Christmas food and drink: Can't cook, won't cook
2:30pm Monday 23rd November 2009 in Food and Drink
THERE's no meal in the year that comes with as many expectations as Christmas dinner. And if you're a rotten or reluctant cook, a roomful of guests and a turkey with all the trimmings can add up to a nightmare.
In fact, many people go to elaborate lengths to avoid ever having to cook Christmas dinner. The meal has to live up to a lot of traditions both family and national - and then there's the tricky business of getting it all ready on time.
There's even a chance that a bad cook could poison the guests, if the turkey isn't properly thawed out and cooked through.
Goodness - perhaps it's a good idea to head off and hide somewhere. Africa, maybe...
Yet even the worst cook in the world is in with a good chance these days, however, thanks to the enormous surge inpopularity of ready-made meals.
At one time, any hostess getting ready for a dinner party would blush for shame to think that she had bought her meal from a supermarket.
But as lives - and particularly women's lives - have become busier, the ready-made dinner party has become not only acceptable, but even trendy.
It's not hard to see why. Stores like Marks & Spencer, always a trend-setter, provide far more than the basics when it comes to food that is already prepared.
This can range from ready-washed and chopped vegetables to packs that are ready-herbed and sauced and simply need popping in the oven or microwave.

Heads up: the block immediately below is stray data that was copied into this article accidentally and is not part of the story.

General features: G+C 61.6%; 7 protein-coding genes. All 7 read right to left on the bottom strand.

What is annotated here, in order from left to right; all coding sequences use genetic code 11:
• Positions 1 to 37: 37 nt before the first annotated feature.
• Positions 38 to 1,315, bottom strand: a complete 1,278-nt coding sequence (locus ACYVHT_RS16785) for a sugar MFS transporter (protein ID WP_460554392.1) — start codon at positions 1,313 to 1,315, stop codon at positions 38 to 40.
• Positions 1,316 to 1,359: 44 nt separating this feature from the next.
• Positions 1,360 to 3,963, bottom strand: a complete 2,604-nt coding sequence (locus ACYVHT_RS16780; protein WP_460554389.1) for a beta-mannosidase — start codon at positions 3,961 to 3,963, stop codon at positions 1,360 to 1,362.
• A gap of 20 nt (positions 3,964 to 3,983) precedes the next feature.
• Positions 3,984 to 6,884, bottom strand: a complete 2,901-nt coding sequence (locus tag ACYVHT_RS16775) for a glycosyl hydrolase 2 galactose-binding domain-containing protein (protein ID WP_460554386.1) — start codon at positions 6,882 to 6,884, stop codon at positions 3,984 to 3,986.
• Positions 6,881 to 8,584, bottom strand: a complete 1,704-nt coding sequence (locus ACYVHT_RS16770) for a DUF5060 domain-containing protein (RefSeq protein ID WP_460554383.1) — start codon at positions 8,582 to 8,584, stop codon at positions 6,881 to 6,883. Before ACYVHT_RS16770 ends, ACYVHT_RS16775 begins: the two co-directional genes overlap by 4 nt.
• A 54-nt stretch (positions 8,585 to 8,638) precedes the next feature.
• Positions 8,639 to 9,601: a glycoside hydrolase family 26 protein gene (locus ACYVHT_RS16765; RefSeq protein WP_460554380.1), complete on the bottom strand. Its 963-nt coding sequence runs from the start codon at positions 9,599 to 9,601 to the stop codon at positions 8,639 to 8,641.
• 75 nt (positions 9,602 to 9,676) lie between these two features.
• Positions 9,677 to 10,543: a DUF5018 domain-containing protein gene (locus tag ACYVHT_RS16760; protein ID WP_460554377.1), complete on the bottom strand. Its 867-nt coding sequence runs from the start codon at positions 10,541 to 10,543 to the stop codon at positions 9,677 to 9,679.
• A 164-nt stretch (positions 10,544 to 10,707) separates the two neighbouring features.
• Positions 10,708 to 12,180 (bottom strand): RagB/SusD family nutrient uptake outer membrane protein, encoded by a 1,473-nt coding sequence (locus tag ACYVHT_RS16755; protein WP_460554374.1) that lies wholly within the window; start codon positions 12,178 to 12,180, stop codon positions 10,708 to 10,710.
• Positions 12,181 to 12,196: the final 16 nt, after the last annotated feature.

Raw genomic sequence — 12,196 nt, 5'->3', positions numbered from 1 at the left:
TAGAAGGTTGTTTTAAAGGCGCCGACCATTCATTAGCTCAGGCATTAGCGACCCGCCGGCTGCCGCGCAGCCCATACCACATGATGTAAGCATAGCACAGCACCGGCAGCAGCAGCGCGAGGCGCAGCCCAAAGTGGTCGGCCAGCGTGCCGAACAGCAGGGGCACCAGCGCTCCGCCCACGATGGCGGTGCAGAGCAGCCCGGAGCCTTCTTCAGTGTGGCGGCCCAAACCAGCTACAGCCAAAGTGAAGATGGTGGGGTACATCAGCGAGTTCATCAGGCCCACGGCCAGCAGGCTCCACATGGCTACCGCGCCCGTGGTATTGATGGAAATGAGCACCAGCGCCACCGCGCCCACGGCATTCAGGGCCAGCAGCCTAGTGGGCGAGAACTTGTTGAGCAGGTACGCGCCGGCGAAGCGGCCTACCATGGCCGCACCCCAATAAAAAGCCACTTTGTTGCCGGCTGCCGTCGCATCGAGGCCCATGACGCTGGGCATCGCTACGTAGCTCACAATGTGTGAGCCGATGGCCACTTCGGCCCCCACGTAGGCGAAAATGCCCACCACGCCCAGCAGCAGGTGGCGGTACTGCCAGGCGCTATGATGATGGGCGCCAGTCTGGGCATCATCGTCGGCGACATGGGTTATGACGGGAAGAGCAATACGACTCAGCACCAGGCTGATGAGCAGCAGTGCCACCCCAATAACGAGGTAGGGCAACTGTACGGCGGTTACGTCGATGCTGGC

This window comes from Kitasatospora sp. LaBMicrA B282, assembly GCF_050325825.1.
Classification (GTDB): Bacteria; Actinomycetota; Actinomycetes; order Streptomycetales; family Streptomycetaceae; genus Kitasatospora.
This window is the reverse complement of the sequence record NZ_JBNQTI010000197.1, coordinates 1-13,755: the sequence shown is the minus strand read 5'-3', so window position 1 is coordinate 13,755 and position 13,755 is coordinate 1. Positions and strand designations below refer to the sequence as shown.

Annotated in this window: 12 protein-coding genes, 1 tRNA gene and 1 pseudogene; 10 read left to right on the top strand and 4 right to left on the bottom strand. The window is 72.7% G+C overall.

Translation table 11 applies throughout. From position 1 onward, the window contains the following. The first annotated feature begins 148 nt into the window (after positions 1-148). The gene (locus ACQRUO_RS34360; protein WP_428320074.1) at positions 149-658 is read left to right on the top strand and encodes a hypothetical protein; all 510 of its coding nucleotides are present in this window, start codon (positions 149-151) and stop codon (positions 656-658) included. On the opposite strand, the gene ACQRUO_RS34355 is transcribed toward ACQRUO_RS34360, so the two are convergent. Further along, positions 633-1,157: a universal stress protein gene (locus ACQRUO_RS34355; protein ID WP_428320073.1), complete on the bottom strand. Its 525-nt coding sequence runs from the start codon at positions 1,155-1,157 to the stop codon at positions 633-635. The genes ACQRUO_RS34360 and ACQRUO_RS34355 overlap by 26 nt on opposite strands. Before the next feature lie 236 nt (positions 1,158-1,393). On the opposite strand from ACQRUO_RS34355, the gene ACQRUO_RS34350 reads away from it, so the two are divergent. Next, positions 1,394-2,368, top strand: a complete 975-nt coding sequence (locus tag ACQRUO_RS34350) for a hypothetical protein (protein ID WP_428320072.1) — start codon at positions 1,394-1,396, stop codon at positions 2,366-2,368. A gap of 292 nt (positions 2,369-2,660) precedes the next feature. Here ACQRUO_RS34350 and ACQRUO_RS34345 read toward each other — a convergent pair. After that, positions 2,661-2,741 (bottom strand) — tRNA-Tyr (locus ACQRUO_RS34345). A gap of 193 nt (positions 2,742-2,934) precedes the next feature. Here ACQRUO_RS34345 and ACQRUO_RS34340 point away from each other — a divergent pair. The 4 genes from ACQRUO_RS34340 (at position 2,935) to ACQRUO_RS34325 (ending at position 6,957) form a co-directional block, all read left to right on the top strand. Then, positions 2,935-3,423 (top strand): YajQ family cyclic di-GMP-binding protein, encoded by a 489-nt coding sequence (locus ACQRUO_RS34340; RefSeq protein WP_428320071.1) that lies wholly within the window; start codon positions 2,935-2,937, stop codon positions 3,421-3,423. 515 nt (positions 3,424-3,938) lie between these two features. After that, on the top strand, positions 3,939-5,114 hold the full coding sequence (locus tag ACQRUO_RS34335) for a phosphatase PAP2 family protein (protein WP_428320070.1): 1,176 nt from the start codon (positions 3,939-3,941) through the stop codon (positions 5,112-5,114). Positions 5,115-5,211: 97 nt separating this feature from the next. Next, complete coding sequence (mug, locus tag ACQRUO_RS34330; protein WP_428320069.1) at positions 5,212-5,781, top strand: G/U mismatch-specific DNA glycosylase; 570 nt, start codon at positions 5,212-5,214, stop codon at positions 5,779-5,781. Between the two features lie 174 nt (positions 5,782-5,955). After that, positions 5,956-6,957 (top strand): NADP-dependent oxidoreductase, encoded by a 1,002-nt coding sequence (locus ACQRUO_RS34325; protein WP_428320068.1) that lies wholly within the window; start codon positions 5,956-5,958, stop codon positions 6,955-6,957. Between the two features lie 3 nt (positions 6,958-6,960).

All you need to do is take note of the cooking times and work out when to put them in - write a list if you have a lot of dishes or a large number of guests.
It's true that a ready-made Christmas dinner is likely to cost you a lot more than one you have prepared yourself, but you will save a lot of time and stress.
If going the whole hog and buying in your dinner seems like a cheat, compromise - cook your own turkey but buy in luxurious ready-made vegetables. Or perhaps you could make something suprising, such as the cranberry jelly, yourself.
As it's something you can prepare in advance, you'll have plenty of time to get it right, and you can boast about it on the day.
Remember, too, that most people already buy in their Christmas pudding ready-made - hardly suprrising when you consider that a good pudding should really be made in the early Autumn and left to mature for months.
So should you deceive your guests? That's down to your conscience - and do make sure to hide the packaging well!